Why do I need to learn to sing in a foreign language if I want to major in Musical Theatre?

This questions comes up a lot from young performers and the only answer I can come up with is tradition. It has been the tradition in this country that classical voice training will prepare you to sing in any style. That may have been true when the major Broadway shows were Golden Age (Camelot, Oklahoma, Carousel) or modern legit (Les Miserables, Miss Saigon, Phantom of the Opera). But in a world where the four nominees for a Tony Award for Best Musical were all pop/rock/world music (Fela, Million Dollar Quartet, Memphis, and American Idiot) there are few if any arguments that make sense for having students sing in any other language than English. In classical singing characteristics such as vibrato, unified vowels, and loud operatic resonance are necessary to have a career. In Golden Age and Modern Legit musicals, these musical qualities are useful. However, in shows like American Idiot, Fela, Memphis, and Million Dollar Quartet, these traits are useless, detrimental, and can keep you from getting cast. No one wants to hear rock with perfect diction, operatic projection, and legato. They want to hear rhythmically driven songs with driving vocals that are bright and edgy, not warm and fluffy. There are some excellent classical teachers who teach an “Italian Technique” which values bright forward sounds and a balance of chest and head registers. Students of those teachers can often make the transition to contemporary sounds because of their technique, but if a student is taught to never use their chest voice, they will have a hard time crossing over to modern repertoire and find it very hard to get hired after graduation.  If you are currently with a classical only teacher, do not fear, you will be fine and well prepared for college, but its something you should consider as you pursue professional musical theatre.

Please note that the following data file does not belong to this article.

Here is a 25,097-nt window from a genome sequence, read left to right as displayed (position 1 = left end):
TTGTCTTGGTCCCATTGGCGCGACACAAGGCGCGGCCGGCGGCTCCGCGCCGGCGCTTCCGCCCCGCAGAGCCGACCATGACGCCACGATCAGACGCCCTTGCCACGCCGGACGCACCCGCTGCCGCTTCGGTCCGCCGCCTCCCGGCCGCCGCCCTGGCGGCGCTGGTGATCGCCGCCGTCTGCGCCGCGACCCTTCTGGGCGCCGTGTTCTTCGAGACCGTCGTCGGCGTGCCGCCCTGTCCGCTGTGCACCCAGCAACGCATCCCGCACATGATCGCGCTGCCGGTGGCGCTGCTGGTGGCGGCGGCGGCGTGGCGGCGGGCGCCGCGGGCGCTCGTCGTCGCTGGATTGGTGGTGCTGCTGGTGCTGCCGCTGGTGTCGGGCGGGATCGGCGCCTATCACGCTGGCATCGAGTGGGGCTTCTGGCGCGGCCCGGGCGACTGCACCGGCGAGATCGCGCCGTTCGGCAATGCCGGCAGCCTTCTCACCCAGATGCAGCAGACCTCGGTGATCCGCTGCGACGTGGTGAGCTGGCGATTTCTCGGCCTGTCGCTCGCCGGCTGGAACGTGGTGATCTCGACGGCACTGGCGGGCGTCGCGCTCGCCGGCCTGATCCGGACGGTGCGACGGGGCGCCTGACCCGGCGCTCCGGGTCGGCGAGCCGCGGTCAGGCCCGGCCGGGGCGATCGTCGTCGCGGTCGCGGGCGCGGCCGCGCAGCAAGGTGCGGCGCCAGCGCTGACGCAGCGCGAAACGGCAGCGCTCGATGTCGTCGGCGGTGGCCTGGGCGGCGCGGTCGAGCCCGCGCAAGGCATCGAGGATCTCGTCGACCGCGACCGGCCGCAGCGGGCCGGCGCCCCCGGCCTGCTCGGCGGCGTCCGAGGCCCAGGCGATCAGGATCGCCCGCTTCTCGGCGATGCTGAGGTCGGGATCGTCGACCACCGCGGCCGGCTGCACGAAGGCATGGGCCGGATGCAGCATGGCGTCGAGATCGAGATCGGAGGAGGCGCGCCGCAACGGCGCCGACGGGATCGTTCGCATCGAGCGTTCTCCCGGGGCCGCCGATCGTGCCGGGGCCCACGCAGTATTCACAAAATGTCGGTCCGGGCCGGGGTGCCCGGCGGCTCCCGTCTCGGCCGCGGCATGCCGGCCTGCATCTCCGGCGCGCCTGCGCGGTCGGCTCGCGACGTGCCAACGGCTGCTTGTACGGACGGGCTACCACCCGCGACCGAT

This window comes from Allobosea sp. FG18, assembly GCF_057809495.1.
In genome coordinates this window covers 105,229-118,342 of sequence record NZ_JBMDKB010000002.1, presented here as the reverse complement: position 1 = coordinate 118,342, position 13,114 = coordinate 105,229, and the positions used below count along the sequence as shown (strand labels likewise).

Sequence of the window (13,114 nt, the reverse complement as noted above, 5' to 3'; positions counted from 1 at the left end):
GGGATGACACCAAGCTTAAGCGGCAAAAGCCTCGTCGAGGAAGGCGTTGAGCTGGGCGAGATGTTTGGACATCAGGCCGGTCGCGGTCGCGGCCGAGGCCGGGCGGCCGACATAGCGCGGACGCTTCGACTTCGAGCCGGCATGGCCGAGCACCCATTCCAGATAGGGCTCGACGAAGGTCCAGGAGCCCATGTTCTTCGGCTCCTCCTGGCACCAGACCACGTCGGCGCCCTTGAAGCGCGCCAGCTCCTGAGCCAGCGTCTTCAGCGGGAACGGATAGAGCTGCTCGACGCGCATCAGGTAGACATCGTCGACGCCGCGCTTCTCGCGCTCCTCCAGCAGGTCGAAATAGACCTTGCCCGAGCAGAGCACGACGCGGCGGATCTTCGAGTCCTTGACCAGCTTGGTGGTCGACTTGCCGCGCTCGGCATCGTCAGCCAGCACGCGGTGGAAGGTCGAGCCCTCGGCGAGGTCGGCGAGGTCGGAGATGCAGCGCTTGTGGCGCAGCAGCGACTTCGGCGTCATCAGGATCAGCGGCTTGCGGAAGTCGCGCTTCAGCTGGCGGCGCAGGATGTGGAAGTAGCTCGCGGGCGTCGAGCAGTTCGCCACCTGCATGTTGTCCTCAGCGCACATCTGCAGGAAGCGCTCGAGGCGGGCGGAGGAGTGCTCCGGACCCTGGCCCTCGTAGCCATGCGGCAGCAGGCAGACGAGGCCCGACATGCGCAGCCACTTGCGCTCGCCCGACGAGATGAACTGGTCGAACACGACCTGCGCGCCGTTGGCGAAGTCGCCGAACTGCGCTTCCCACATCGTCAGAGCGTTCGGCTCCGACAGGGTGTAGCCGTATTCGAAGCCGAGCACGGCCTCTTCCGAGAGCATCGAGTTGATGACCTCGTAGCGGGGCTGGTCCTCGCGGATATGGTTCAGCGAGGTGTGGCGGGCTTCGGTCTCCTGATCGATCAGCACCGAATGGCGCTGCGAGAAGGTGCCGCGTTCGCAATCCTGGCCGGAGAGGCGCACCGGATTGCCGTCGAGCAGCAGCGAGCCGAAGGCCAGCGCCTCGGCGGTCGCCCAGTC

So as you begin auditioning for musical theatre schools, be sure to ask how much classical music you will be asked to sing and if you’re a female, what type of training you will receive for the belt voice (keep an eye out for a future article entitled “Everyone can belt”). Even if you mainly see yourself as a legit singer, you need to be familiar with at least the basics of belting and contemporary singing to be competitive. Making sure your education includes this training will help make your prospects for landing a job much better post graduation.



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